Busting the Medicare Myths – Presentation

I gave a presentation today to the Michigan Intergenerational Network at Madonna University on the economic prospects of Medicare (U.S.). Thanks to the Madonna Univ. Gerontology Department for support and assistance.

For a downloadable and viewable copy of the presentation, see:  https://jimluke.com/course-resources/presentations/busting-myths-about-medicare/.

Markets Don’t Work For Health Insurance Because There’s Not Enough Competition

I’m currently researching for a presentation on Medicare.  Along the way, I found this post by Garth Brazelton at Reviving Economics:

My big concern is something that has been known since the beginning and that is, Obamacare does nothing to erode the existing monopolies of health insurance in many states.  The biggest issue with Obamacare in my view remains the fact that the so-called marketplace doesn’t really create a true market.  The fact is, plans cannot be bought and sold across jurisdictional lines.  Obamacare may actually serve to simply consolidate monopoly or oligopoly power – which may in fact keep prices higher than they otherwise should be.   The ironic thing is that we probably would be better off if the government just created its own monopoly power and moved us to a single-payer system.   That way, the government could have more control over prices.  Under this private monopoly system though, that can’t happen.

The Affordable Care Act (the so-called Obamacare) effort makes many improvements that are and will continue to help the U.S. get healthcare spending under control. But it won’t get us down to spending levels all other industrialized countries achieve (with better outcomes) largely because it relies on private insurance companies exclusively for under-age-65’s.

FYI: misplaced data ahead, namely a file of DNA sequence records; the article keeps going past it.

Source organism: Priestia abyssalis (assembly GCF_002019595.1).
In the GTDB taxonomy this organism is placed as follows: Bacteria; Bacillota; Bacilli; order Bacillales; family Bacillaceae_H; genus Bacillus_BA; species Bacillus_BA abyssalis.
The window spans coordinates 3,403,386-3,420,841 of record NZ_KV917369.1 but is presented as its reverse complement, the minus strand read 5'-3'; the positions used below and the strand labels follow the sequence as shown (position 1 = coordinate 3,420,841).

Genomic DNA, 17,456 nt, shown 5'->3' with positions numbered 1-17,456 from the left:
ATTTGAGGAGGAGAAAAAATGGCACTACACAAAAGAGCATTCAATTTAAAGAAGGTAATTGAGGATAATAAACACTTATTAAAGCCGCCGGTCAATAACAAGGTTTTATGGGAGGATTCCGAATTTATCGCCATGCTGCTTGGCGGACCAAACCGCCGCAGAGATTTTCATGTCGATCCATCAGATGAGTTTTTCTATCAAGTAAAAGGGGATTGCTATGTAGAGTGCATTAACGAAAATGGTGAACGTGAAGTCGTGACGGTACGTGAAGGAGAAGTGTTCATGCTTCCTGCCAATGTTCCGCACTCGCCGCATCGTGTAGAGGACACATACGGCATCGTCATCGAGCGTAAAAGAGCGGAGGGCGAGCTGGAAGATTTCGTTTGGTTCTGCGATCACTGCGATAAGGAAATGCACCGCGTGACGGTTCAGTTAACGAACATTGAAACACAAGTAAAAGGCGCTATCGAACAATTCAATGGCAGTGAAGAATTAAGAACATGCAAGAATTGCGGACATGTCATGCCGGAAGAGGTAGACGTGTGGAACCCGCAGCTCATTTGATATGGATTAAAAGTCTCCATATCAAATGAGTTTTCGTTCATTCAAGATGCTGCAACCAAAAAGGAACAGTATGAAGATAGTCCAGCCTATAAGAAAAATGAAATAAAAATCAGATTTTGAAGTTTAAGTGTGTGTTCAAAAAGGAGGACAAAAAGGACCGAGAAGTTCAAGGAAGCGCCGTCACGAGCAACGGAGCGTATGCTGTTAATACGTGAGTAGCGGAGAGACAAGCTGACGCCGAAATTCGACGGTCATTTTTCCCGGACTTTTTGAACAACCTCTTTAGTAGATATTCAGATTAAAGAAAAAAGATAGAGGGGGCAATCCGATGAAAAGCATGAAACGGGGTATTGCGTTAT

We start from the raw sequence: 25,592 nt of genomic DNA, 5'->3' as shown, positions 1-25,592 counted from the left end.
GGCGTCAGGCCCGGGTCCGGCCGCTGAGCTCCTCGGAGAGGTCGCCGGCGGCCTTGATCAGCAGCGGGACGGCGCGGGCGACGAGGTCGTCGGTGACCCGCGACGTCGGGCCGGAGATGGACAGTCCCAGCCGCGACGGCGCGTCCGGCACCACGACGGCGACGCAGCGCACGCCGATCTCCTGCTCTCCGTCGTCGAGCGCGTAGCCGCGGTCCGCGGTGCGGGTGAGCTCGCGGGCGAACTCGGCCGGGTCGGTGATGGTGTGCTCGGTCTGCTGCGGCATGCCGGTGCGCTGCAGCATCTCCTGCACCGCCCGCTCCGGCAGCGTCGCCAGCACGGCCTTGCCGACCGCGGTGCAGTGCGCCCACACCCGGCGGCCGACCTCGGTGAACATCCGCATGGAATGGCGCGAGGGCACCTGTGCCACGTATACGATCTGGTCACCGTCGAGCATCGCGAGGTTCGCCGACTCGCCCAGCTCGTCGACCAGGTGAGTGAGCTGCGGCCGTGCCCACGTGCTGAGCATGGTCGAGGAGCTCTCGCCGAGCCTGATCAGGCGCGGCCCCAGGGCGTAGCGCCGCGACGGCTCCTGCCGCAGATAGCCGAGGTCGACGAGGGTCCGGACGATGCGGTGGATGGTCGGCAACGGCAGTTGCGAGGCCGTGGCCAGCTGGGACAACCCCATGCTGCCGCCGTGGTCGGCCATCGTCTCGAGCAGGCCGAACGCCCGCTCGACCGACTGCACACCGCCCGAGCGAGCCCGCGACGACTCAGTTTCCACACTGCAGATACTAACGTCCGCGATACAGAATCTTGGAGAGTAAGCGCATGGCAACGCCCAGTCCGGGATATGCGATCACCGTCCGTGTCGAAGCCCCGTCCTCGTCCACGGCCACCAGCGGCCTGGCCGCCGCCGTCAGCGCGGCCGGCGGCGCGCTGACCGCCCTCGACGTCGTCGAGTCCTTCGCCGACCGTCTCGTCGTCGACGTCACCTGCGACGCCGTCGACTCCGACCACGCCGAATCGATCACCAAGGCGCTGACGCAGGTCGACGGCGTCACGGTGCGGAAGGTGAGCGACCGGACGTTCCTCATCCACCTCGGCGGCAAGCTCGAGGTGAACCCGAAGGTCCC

Conservative critics like to claim markets work wonders and achieve efficient outcomes.  That’s only true when there are competitive markets, full and symmetric information about the product/services, free entry, and transactions are discreet and not long-term relationship based.  Healthcare fails all of these.  As Brazelton points out, competition is seriously missing at the appropriate market level – the consumer.  As for the other requirements for markets to succeed in healthcare, Kenneth Arrow explained why that doesn’t and can’t happen fifty years ago in this seminal paper.

Instead of trying to dismantle the Affordable Care Act and move towards more so-called “free market” system, we should be moving toward a single-payor insurance system (like Canada) or at least toward providing a public-option so private insurance companies have a real competitor.

Employment Is Likely to Improve – Morale Improves When the Beatings Stop

Recovery from the employment losses suffered in the Great Recession (worker’s depression?) of 2007-2009 has been excruciatingly slow.  As I write this post in November 2013, total employment in the U.S. is still more than 1% fewer jobs than when we started this mess 5 years and 10 months ago. That’s 976,000 jobs still missing when compared to 6 years ago. Bill McBride at CalculatedRisk has been tracking this slow recovery of employment and compares it to previous (post-WWII) recessions in this graph.  Typically, we recover from a recession and re-gain the lost jobs in two years or less (2001 is the only other exception).